We took a dozen pictures of Jacob and us playing cards. We could not wait to see the result. About the time we were wrapping things up, we realized Mom and Dad were the ones who always got the photos developed. I wondered how the normally brilliant Simon had overlooked this fact, but then realized that he had conveniently taken all the pictures. He was not in any of them.

Mom and Dad lectured us for a good hour about asking permission before we used the camera, but I noticed two weeks later that Mom made reprints of several of the pictures and sent them to Grandma.

We did not receive any royalties.

Simon went over to the crib and picked up Jacob. He threw him over his shoulder and began to climb up the ladder to the top bunk. Jacob’s arms fell down over his head, and his head bounced against Simon’s back. Peter and I began to chuckle.

Simon got to the top and dropped Jacob to the bed. “Load the torpedoes!” Simon whispered in a funny voice. “Torpedoes loaded and ready, sir,” he whispered in another crazy voice. “Fire!” Peter and I began to laugh.

Jacob dropped like a sack of potatoes, bounced off the pillows, rolled across the lower bunk, and fell with a thump onto the hardwood floor.

He slept on, oblivious.

Peter bent over, trying to suppress his laughter by curling up in a ball on the floor. His laughter was contagious. “Again! Again!” I whispered through my giggles.

Simon hopped off the bunk, picked Jacob up, and climbed up the ladder again. Halfway up, Jacob began to slip off his back. Simon grabbed the foot of his pajamas and was barely able to hang on. Once he was on top again, he repeated the process: drop, roll, thump. I looked for a pillow to laugh into, but they were all being used.

Peter got on the lower bunk and rearranged the pillows. He piled several pillows in such a way as to give Jacob a nice sliding ramp.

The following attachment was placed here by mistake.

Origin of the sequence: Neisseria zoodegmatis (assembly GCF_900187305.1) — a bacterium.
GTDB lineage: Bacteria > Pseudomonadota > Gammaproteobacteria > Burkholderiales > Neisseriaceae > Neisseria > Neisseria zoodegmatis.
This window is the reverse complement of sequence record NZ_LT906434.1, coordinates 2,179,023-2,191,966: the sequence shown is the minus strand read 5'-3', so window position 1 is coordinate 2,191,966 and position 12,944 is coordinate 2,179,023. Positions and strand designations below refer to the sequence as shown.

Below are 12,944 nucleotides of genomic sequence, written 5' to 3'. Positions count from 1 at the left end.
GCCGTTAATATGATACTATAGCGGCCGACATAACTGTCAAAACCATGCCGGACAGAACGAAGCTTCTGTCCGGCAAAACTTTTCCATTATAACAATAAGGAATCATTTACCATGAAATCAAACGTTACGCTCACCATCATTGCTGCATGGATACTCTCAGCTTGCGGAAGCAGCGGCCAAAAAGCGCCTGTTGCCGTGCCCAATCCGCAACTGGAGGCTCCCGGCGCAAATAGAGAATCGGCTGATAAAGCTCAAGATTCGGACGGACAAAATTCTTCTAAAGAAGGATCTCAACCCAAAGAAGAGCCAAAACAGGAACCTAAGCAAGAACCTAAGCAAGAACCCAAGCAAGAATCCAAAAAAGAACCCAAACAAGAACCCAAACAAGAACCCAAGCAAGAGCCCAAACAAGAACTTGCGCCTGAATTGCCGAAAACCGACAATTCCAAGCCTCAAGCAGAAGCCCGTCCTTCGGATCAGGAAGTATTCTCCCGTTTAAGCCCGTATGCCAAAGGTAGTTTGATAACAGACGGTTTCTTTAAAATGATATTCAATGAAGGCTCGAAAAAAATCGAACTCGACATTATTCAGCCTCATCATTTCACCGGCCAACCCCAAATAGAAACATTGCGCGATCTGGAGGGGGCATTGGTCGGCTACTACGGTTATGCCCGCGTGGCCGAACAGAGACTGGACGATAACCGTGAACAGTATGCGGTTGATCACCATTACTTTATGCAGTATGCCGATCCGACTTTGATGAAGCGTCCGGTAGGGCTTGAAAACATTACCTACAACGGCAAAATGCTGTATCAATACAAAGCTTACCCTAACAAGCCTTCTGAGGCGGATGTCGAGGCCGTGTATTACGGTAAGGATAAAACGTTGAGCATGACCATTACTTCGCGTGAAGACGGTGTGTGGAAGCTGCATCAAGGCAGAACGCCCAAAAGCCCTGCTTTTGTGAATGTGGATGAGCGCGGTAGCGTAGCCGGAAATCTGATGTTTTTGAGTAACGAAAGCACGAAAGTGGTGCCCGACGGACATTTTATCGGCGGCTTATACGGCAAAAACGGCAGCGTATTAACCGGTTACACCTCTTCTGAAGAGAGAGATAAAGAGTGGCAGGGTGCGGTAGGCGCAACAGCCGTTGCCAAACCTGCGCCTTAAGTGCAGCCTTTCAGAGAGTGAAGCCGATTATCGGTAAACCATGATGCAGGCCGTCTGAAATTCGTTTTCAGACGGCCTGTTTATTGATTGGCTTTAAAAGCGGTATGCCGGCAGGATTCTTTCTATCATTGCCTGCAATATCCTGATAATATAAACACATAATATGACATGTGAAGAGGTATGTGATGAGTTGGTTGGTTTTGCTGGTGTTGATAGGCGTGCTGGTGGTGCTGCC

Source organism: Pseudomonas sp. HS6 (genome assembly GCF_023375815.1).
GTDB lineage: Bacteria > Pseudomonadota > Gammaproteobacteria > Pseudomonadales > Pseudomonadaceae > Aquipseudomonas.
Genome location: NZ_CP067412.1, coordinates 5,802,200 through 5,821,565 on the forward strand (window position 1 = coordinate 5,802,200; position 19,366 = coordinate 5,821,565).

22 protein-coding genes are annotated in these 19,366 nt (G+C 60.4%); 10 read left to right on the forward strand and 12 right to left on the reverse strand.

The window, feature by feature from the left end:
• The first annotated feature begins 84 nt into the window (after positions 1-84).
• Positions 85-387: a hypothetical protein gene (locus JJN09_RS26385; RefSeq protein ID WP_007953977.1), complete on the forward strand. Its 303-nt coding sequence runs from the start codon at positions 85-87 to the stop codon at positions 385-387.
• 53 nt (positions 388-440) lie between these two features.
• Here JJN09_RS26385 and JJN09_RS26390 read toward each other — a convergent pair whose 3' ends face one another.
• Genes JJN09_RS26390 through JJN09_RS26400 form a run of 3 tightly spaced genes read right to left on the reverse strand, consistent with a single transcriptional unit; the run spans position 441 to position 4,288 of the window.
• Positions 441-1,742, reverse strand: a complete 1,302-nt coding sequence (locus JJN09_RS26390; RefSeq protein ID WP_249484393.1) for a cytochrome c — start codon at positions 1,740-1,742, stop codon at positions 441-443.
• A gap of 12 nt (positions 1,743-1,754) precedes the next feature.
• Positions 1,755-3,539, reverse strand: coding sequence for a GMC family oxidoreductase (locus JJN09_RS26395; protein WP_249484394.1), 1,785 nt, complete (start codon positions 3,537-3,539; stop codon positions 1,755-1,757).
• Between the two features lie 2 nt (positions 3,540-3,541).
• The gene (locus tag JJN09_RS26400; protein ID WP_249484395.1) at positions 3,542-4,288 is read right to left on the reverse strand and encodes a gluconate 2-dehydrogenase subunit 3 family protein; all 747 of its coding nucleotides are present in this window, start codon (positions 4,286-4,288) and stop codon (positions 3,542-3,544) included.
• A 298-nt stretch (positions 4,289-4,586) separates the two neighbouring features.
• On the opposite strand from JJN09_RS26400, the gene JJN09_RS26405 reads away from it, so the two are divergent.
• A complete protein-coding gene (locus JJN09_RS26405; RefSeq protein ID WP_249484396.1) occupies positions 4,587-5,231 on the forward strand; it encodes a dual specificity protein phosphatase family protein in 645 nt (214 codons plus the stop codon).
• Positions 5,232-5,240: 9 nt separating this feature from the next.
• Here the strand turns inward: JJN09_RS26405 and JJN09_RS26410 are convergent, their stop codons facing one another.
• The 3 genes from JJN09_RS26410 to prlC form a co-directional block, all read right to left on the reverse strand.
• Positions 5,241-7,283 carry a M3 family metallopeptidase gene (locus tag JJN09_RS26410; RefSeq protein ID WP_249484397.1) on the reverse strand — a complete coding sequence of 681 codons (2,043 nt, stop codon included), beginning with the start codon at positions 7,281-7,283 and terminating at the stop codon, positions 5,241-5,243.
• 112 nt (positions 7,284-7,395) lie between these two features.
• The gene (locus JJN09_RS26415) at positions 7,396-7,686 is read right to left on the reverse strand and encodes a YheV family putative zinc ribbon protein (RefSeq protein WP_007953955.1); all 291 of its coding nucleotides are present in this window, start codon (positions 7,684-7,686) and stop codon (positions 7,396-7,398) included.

Simon hauled Jacob up again, rolled him across the top bunk, and dropped him. This time Jacob did not fall to the floor with a bump. He rolled down the ramp Peter had made, skidded across the floor, and bumped into our nightstand.

The lamp on the nightstand teetered, and for a brief moment I thought it would right itself. Wishful thinking. It fell to the floor with a deafening crash. We froze.

I looked at Jacob. He was still asleep, and I noticed that he was sucking his thumb with a contented smile on his face.

I turned to look at Peter, who had a scared look on his face. Our only hope was that Dad had M*A*S*H on too loud to hear the crash. No such luck. We heard the dreaded words reverberate from downstairs. “That’s it! I’ve had it! I’m coming up to spank some bottoms!”

Dad rarely spanked us. Sure, we got a swat every once in a while, but never a good thrashing. Dad was normally a pretty calm person, so when he got upset enough to come and spank us, we knew we had gone a bit too far.

I began to panic. We needed an idea, a plan that could turn the situation in our favor.


Simon always had ideas! I turned to the top bunk, where Simon had just rolled Jacob off. Moments before, he had been perched like a gargoyle, watching the events unfold below. Now he lay curled up on his bed, feigning sleep! I couldn’t believe it! The whole thing was his idea, and now Peter and I were stuck with the mess!

For some reason, it didn’t occur to me to hop into bed and pretend I was asleep as well.